As many of you know, I play games.
In my experience of playing games for many years, I have long held that there are two fundamental types of behavior demonstrated by those who engage in game play.
First, there is the behavior of “play.” Playing is characterized by seeking to have an experience of having fun or of sharing fun with others while engaged in the activity.
Second, there is “game” behavior. Gaming is characterized by seeking social advantage through the activity whether it simply be membership in a social clique or superiority in social interaction with others.
Of course everyone engages in both behaviors to varying degrees. Over time, however, you get to know where the other people involved generally come from. If a player loves to expostulate about how cool their old character was, well then they are “gaming” and their satisfaction with the current game will be dependent on how well they feel that they are gaining social advantage.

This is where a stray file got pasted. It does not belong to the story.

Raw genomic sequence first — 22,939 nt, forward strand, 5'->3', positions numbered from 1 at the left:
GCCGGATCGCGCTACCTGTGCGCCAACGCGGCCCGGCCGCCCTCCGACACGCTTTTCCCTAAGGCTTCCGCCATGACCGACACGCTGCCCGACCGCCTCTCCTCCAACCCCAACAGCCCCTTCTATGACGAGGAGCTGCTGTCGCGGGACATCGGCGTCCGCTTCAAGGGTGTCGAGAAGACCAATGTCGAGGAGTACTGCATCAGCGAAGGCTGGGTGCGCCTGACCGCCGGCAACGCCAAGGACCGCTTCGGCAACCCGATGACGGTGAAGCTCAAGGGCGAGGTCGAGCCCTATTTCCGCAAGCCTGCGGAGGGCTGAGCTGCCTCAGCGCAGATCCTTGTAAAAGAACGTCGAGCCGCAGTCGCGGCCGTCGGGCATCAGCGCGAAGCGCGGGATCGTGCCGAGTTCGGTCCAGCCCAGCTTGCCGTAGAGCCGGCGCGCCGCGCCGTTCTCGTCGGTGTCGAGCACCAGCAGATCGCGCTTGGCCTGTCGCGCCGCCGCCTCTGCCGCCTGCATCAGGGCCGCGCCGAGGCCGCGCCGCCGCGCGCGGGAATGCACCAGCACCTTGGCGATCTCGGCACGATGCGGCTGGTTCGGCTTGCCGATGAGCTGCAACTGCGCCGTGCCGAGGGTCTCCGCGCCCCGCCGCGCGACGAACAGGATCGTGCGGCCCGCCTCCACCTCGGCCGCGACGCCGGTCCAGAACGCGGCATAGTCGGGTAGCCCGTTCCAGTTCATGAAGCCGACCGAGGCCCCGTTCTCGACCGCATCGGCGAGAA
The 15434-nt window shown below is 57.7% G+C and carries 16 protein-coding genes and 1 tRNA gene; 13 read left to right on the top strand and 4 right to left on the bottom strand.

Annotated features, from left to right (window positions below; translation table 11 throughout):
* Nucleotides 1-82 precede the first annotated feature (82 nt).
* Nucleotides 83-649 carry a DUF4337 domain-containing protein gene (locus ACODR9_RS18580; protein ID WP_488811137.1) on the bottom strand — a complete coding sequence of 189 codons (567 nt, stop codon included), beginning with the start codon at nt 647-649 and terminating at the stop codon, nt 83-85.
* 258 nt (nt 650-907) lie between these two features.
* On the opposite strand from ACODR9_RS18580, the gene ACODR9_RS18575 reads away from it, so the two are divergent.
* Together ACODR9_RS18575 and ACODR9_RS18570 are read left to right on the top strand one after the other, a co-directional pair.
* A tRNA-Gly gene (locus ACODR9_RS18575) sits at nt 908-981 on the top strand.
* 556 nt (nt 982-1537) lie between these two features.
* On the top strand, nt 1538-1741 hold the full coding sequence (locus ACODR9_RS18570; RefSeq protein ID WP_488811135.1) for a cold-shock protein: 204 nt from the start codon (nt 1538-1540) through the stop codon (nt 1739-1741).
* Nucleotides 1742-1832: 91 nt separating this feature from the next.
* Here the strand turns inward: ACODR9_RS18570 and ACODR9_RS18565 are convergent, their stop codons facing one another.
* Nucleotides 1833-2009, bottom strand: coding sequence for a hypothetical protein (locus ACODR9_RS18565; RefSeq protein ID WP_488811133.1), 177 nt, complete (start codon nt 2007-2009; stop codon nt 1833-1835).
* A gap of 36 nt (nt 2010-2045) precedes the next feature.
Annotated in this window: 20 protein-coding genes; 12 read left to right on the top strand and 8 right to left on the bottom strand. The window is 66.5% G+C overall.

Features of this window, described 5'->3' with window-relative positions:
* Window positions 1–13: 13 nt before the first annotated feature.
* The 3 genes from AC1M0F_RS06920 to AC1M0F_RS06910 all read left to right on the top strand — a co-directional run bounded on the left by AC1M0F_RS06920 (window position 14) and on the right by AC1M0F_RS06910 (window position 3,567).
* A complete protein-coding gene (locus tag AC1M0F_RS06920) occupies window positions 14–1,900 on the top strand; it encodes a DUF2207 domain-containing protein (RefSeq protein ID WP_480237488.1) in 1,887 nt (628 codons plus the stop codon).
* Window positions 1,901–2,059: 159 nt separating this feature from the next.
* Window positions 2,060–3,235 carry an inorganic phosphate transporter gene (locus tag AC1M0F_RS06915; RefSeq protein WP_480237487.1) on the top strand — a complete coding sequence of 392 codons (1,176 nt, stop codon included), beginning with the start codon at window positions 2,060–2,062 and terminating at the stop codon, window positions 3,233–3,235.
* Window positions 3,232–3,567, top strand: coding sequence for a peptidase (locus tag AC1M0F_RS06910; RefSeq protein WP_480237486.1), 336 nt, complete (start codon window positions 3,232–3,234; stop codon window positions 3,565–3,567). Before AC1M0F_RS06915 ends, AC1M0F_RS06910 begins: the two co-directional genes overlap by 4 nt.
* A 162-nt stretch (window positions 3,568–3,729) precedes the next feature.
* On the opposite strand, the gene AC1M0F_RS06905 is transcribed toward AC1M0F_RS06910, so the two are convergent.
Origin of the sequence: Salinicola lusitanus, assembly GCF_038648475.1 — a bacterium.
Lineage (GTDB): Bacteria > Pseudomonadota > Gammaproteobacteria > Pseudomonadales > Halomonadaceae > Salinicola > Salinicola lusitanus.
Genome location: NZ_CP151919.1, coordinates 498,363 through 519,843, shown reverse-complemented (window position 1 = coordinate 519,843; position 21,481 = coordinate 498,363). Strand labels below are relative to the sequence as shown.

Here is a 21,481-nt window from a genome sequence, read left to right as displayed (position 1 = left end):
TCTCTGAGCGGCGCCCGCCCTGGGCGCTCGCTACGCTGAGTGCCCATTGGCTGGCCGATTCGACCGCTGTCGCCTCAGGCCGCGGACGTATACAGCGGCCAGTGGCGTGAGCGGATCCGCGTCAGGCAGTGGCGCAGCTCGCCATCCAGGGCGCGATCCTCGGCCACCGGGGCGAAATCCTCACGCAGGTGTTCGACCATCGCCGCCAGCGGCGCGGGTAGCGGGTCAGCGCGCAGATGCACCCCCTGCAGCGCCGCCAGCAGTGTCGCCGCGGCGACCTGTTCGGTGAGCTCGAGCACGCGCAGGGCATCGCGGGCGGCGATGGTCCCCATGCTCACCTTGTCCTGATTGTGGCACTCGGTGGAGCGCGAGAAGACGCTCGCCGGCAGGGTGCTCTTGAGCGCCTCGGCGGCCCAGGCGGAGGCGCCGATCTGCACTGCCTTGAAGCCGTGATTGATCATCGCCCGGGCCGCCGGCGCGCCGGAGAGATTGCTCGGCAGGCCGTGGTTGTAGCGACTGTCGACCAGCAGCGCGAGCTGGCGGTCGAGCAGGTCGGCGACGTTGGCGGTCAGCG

You can see, of course, how all of this applies to how you live as much as how you play games.
There is a root lesson here but it comes from a fact that is extraneous to everything that I’ve said so far. That key fact is that no matter how you try to manipulate other people you cannot entirely predict their individual responses. Therefore if your enjoyment of an activity, be it game or life, is dependent on how other people esteem you, then you cannot know whether you will succeed. You will always be looking for signs from other people as to whether you are having fun.
Now nothing says that you can’t enjoy the mystery of not knowing whether you are having fun, but isn’t it just easier to… well… play?